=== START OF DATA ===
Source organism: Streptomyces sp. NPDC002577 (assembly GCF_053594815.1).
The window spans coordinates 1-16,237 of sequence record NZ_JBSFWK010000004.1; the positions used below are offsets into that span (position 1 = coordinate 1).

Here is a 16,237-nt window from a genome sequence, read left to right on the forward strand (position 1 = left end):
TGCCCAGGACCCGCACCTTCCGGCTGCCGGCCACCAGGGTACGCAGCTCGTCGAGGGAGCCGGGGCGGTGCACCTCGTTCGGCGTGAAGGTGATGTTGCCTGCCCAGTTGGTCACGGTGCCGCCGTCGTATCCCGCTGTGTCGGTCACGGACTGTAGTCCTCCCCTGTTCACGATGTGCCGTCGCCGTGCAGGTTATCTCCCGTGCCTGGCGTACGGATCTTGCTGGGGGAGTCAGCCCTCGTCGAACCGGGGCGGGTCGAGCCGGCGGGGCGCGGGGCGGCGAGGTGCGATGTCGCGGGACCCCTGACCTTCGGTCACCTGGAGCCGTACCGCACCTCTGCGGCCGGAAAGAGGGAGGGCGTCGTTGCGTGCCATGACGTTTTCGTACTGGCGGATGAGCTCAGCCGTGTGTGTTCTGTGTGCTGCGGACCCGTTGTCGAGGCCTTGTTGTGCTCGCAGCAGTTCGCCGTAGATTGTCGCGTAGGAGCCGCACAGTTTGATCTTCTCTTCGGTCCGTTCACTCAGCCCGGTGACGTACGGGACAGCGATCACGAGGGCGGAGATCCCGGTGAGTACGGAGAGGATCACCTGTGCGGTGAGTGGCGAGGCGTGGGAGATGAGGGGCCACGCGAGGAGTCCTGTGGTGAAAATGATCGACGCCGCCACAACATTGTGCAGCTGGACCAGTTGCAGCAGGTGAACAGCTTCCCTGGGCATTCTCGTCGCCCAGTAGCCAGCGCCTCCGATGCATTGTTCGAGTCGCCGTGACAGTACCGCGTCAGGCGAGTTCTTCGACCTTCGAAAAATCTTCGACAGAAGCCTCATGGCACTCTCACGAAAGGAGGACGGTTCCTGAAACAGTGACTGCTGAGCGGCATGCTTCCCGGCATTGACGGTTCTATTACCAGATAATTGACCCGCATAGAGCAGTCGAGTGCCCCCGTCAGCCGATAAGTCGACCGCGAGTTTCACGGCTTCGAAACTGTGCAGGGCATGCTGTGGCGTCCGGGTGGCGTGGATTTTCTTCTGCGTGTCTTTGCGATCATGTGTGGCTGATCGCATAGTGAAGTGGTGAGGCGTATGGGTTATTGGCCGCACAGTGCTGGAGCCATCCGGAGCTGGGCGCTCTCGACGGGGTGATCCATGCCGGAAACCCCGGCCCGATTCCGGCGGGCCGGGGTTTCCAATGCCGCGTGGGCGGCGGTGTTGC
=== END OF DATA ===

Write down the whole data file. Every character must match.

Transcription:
Source organism: Streptomyces sp. NPDC002577 (assembly GCF_053594815.1).
The window spans coordinates 1-16,237 of sequence record NZ_JBSFWK010000004.1; the positions used below are offsets into that span (position 1 = coordinate 1).

Here is a 16,237-nt window from a genome sequence, read left to right on the forward strand (position 1 = left end):
TGCCCAGGACCCGCACCTTCCGGCTGCCGGCCACCAGGGTACGCAGCTCGTCGAGGGAGCCGGGGCGGTGCACCTCGTTCGGCGTGAAGGTGATGTTGCCTGCCCAGTTGGTCACGGTGCCGCCGTCGTATCCCGCTGTGTCGGTCACGGACTGTAGTCCTCCCCTGTTCACGATGTGCCGTCGCCGTGCAGGTTATCTCCCGTGCCTGGCGTACGGATCTTGCTGGGGGAGTCAGCCCTCGTCGAACCGGGGCGGGTCGAGCCGGCGGGGCGCGGGGCGGCGAGGTGCGATGTCGCGGGACCCCTGACCTTCGGTCACCTGGAGCCGTACCGCACCTCTGCGGCCGGAAAGAGGGAGGGCGTCGTTGCGTGCCATGACGTTTTCGTACTGGCGGATGAGCTCAGCCGTGTGTGTTCTGTGTGCTGCGGACCCGTTGTCGAGGCCTTGTTGTGCTCGCAGCAGTTCGCCGTAGATTGTCGCGTAGGAGCCGCACAGTTTGATCTTCTCTTCGGTCCGTTCACTCAGCCCGGTGACGTACGGGACAGCGATCACGAGGGCGGAGATCCCGGTGAGTACGGAGAGGATCACCTGTGCGGTGAGTGGCGAGGCGTGGGAGATGAGGGGCCACGCGAGGAGTCCTGTGGTGAAAATGATCGACGCCGCCACAACATTGTGCAGCTGGACCAGTTGCAGCAGGTGAACAGCTTCCCTGGGCATTCTCGTCGCCCAGTAGCCAGCGCCTCCGATGCATTGTTCGAGTCGCCGTGACAGTACCGCGTCAGGCGAGTTCTTCGACCTTCGAAAAATCTTCGACAGAAGCCTCATGGCACTCTCACGAAAGGAGGACGGTTCCTGAAACAGTGACTGCTGAGCGGCATGCTTCCCGGCATTGACGGTTCTATTACCAGATAATTGACCCGCATAGAGCAGTCGAGTGCCCCCGTCAGCCGATAAGTCGACCGCGAGTTTCACGGCTTCGAAACTGTGCAGGGCATGCTGTGGCGTCCGGGTGGCGTGGATTTTCTTCTGCGTGTCTTTGCGATCATGTGTGGCTGATCGCATAGTGAAGTGGTGAGGCGTATGGGTTATTGGCCGCACAGTGCTGGAGCCATCCGGAGCTGGGCGCTCTCGACGGGGTGATCCATGCCGGAAACCCCGGCCCGATTCCGGCGGGCCGGGGTTTCCAATGCCGCGTGGGCGGCGGTGTTGC